Temporary Crypto Glitches ... ??

Jochen Bern Jochen.Bern at binect.de
Wed Nov 10 03:35:48 AEDT 2021

This has got to be one of the weirdest problem descriptions I've ever 
dared publish ...

Yesterday evening, I had problems SSHing from a jump host through an 
IPsec VPN to a couple customer servers (everything running CentOS 7). I 
was able to work around the problem by fiddling with the crypto 
settings; some more details below.

This morning, those connections were back to normal, but the supporter 
on duty reported that he could not SSH into an entirely different server 
(also CentOS 7, and straight from his workplace machine); that problem 
fixed itself a couple hours later, too.

Is this just the spookiest coincidence since last Halloween, or did we 
chance onto a rare, time-triggered malfunction somewhere in the 
OpenSSH(/OpenSSL?) crypto ... ?


Alas, the supporter isn't up to SSH connection debugging, so he never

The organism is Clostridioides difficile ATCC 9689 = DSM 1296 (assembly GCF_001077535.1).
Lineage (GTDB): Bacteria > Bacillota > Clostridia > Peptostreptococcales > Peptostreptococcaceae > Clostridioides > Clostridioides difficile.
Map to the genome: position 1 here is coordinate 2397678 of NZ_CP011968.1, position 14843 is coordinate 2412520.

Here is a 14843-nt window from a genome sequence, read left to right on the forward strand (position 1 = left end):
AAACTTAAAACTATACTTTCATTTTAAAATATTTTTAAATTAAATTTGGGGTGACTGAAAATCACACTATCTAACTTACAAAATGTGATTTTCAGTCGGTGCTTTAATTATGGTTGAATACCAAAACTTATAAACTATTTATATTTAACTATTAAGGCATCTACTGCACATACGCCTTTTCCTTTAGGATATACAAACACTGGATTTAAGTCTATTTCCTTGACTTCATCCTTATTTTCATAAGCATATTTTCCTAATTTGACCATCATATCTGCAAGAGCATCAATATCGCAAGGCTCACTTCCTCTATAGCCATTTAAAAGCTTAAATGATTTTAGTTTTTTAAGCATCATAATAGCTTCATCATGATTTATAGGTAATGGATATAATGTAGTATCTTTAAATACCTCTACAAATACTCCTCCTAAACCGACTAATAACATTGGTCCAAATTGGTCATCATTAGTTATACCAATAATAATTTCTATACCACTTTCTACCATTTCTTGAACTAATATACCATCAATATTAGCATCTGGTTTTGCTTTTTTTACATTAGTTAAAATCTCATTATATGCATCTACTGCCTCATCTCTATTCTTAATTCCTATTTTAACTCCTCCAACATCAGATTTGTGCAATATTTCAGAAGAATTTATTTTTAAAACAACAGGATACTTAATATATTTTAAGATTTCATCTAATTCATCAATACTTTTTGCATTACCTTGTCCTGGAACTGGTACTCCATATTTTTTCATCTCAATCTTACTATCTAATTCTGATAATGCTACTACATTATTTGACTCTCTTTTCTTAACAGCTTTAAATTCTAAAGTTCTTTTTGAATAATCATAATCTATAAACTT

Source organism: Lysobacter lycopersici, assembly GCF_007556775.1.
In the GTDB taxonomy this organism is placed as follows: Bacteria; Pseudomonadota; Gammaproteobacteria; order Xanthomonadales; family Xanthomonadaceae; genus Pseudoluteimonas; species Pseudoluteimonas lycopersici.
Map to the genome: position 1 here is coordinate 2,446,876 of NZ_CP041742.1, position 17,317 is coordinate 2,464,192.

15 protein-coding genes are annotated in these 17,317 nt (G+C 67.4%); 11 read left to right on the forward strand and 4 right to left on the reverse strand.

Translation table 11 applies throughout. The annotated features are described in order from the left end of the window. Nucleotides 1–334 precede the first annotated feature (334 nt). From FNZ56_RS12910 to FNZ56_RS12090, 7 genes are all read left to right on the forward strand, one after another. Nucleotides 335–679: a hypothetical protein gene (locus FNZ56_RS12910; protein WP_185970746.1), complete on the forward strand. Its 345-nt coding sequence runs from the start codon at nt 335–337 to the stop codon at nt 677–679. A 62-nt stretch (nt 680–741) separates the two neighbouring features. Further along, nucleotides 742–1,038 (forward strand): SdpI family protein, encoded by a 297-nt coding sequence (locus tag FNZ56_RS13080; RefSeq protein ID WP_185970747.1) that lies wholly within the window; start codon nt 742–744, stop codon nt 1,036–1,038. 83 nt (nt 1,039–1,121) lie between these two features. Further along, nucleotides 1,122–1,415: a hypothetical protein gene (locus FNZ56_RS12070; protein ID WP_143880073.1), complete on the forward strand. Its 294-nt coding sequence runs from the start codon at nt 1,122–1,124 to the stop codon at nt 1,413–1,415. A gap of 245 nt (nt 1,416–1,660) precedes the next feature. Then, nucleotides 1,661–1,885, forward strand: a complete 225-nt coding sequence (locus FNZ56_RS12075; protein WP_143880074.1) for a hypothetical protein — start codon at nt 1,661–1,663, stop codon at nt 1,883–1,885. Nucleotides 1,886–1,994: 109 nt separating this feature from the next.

did a -vv and couldn't tell any symptom beyond "it times out". I failed 
to save my -vv's output, but I remember that roughly where you'd 
normally get to the KEXINIT, my client claimed to be waiting for some 
ECDH - and then just sat until the timeout.

I usually have two keypairs - one ed25519, one RSA - loaded into my 
agent, and now that things are back to normal, the Kex chosen is 
curve25519-sha256 at libssh.org. In order to circumvent the problem, I had 
to remove my RSA keypair from the agent and use

> $ ssh -o "KexAlgorithms diffie-hellman-group-exchange-sha256" $SERVER

to get logged in.

I started haveged on "my" target machines, but 
/proc/sys/kernel/random/entropy_avail reported > 3kbit anyway and my 
colleague's remote system had haveged running already, so I doubt that 
that actually did anything.

Our monitoring and automated data fetchers apparently never saw any 
problem to SSH into those servers - using RSA keypairs. The server, set 
to LogLevel VERBOSE and typically logging

> Connection from $CLIENT_IP ...
> Postponed publickey for $LOCAL_USER ...

at the beginning of a connection, never wrote the second line for the 
failed attempts. (With all our accesses getting SNATed, I'm not sure yet 
whether there are any dangling instances of the *first* line.)

Nothing in hosts.allow/hosts.deny, and DNS lookups of the client IP 
garner an NXDOMAIN normally.

Thanks for any pointers,
Jochen Bern

Binect GmbH
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